The Role of Perspective-Taking on Ability to Recognize Fear
- 1 Virginia Polytechnic Institute and State University, United States
- 2 Virginia Tech Carilion Research Institute, United States
Impairment in the ability to detect certain emotions, such as fear, is linked to multiple disorders and follows a pattern of inter-individual variability and intra-individual stability over time. Deficits in fear recognition are often related to social and interpersonal difficulties but the mechanisms by which this processing deficit might occur are not well understood. One potential mechanism through which impaired fear detection may influence social competency is through diminished perspective-taking, the ability to perceive and consider the point of view of another individual. In the current study, we hypothesized that intra-individual variability in the accuracy of facial emotion recognition is linked to perspective-taking abilities in a well-characterized, non-clinical adult sample. Results indicated that the ability to accurately detect fear in the faces of others was positively correlated with perspective-taking, consistent with initial hypotheses. This relationship appeared to be unique to recognition of fear, as perspective-taking was not significantly associated with recognition of the other basic emotions. Results from this study represent an initial step towards establishing a potential mechanism between some processes of FER and perspective-taking difficulties. It is important to establish the relationship between these processes in a non-clinical adult sample so that we can consider the possibility of a developmental or pathological influence of impoverished perspective-taking on fear perception.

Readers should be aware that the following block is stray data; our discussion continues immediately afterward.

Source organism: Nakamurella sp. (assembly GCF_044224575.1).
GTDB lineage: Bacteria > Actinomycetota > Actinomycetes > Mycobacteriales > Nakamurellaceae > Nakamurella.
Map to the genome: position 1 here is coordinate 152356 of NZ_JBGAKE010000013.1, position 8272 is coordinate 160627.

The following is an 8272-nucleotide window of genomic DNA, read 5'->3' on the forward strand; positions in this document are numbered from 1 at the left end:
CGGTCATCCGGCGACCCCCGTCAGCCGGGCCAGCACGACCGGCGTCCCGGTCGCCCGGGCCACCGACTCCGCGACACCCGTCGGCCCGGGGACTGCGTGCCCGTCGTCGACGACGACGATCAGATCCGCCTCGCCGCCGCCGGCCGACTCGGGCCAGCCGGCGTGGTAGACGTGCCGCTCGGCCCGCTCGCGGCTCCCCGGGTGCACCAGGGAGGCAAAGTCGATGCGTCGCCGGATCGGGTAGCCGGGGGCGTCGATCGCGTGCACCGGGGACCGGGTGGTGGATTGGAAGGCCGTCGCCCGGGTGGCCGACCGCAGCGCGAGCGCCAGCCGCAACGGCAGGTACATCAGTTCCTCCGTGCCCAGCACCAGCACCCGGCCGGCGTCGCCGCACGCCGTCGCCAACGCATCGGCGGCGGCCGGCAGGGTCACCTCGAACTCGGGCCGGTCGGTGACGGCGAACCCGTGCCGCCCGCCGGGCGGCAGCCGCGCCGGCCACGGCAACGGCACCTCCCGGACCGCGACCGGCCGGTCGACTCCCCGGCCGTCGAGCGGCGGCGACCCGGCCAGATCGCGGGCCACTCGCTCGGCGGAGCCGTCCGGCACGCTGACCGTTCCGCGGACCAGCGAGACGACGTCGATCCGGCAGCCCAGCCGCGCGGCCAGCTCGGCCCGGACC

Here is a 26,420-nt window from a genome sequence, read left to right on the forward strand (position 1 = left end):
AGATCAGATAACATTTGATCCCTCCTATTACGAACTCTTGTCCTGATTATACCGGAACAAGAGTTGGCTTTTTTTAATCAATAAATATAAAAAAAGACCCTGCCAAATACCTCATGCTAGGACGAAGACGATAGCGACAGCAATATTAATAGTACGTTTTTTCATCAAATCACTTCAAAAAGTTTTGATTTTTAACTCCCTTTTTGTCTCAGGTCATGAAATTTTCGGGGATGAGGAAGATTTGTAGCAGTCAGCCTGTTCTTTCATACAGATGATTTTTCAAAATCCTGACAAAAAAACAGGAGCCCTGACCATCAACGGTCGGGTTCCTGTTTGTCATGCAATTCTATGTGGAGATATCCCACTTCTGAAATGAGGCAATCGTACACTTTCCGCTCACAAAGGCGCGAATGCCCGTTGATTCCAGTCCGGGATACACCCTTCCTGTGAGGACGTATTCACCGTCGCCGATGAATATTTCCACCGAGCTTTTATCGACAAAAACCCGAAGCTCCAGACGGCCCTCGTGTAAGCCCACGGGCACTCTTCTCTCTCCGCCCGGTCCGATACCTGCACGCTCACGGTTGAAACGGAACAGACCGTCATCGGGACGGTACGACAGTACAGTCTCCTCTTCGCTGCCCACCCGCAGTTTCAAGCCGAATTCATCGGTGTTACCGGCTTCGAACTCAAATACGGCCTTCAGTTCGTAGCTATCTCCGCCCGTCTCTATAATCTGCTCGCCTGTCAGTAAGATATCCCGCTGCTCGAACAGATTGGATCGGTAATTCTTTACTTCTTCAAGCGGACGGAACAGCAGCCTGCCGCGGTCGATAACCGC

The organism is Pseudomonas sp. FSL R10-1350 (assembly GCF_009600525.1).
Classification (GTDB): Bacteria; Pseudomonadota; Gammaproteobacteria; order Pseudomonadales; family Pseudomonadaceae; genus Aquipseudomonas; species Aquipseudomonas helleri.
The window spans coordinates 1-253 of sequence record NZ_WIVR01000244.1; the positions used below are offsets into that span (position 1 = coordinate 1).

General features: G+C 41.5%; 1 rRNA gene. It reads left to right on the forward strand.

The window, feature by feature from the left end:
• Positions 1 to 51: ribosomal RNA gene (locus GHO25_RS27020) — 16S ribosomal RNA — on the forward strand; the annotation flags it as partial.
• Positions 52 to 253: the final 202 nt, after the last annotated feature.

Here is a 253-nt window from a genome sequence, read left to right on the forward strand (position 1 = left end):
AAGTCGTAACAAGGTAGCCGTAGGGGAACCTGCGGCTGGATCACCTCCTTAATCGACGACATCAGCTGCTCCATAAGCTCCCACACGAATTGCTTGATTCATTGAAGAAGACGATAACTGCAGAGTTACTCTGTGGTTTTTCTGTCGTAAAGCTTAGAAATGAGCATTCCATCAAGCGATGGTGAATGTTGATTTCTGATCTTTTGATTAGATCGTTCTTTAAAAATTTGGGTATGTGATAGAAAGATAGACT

Copyright: © 2021 Andrea Trubanova, Inyoung Kim, Marika C. Coffman, Martha Ann Bell, J. Anthony Richey, Stephen M. LaConte, Denis Gracanin and Susan W. White. This is an open access article distributed under the terms of the Creative Commons Attribution License, which permits unrestricted use, distribution, and reproduction in any medium, provided the original author and source are credited.
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- Emotion Recognition